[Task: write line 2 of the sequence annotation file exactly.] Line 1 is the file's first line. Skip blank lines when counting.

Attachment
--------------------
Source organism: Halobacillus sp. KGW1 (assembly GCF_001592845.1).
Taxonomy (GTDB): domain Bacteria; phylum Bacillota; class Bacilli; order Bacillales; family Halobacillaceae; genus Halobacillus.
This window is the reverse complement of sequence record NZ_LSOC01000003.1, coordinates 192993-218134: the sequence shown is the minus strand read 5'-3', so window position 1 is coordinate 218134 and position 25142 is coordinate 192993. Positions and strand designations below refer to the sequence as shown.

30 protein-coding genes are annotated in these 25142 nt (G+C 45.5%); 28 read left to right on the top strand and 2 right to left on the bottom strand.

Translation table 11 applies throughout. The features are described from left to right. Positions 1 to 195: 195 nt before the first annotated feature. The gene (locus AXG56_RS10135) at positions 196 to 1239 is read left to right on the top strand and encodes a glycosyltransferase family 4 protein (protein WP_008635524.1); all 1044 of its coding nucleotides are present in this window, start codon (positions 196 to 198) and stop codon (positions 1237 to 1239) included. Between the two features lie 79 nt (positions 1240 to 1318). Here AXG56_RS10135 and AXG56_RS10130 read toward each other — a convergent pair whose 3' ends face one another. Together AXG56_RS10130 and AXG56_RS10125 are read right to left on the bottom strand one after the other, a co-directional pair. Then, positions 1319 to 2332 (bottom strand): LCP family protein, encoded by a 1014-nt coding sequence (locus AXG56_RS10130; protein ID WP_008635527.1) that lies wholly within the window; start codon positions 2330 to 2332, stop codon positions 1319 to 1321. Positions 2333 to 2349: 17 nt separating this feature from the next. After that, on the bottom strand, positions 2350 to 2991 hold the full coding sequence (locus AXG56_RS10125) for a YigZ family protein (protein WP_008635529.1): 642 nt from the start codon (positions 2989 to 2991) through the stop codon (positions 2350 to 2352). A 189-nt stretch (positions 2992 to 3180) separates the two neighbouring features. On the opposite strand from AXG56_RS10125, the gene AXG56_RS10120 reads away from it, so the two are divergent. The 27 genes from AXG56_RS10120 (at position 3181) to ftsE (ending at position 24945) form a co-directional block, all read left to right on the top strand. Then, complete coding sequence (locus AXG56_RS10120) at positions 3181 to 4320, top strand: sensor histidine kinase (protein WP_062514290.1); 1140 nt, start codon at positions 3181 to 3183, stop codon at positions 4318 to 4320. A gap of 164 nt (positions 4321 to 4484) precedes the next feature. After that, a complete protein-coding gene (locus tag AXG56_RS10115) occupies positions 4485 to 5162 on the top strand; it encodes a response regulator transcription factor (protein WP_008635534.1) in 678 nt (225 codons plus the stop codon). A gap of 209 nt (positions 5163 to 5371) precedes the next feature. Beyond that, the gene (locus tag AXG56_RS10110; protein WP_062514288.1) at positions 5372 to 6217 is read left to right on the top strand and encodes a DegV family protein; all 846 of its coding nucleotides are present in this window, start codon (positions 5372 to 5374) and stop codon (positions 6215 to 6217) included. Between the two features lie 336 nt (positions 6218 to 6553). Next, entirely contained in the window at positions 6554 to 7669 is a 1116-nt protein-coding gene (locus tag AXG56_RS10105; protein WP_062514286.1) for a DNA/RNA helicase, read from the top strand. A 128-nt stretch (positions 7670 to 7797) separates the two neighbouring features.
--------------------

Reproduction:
Taxonomy (GTDB): domain Bacteria; phylum Bacillota; class Bacilli; order Bacillales; family Halobacillaceae; genus Halobacillus.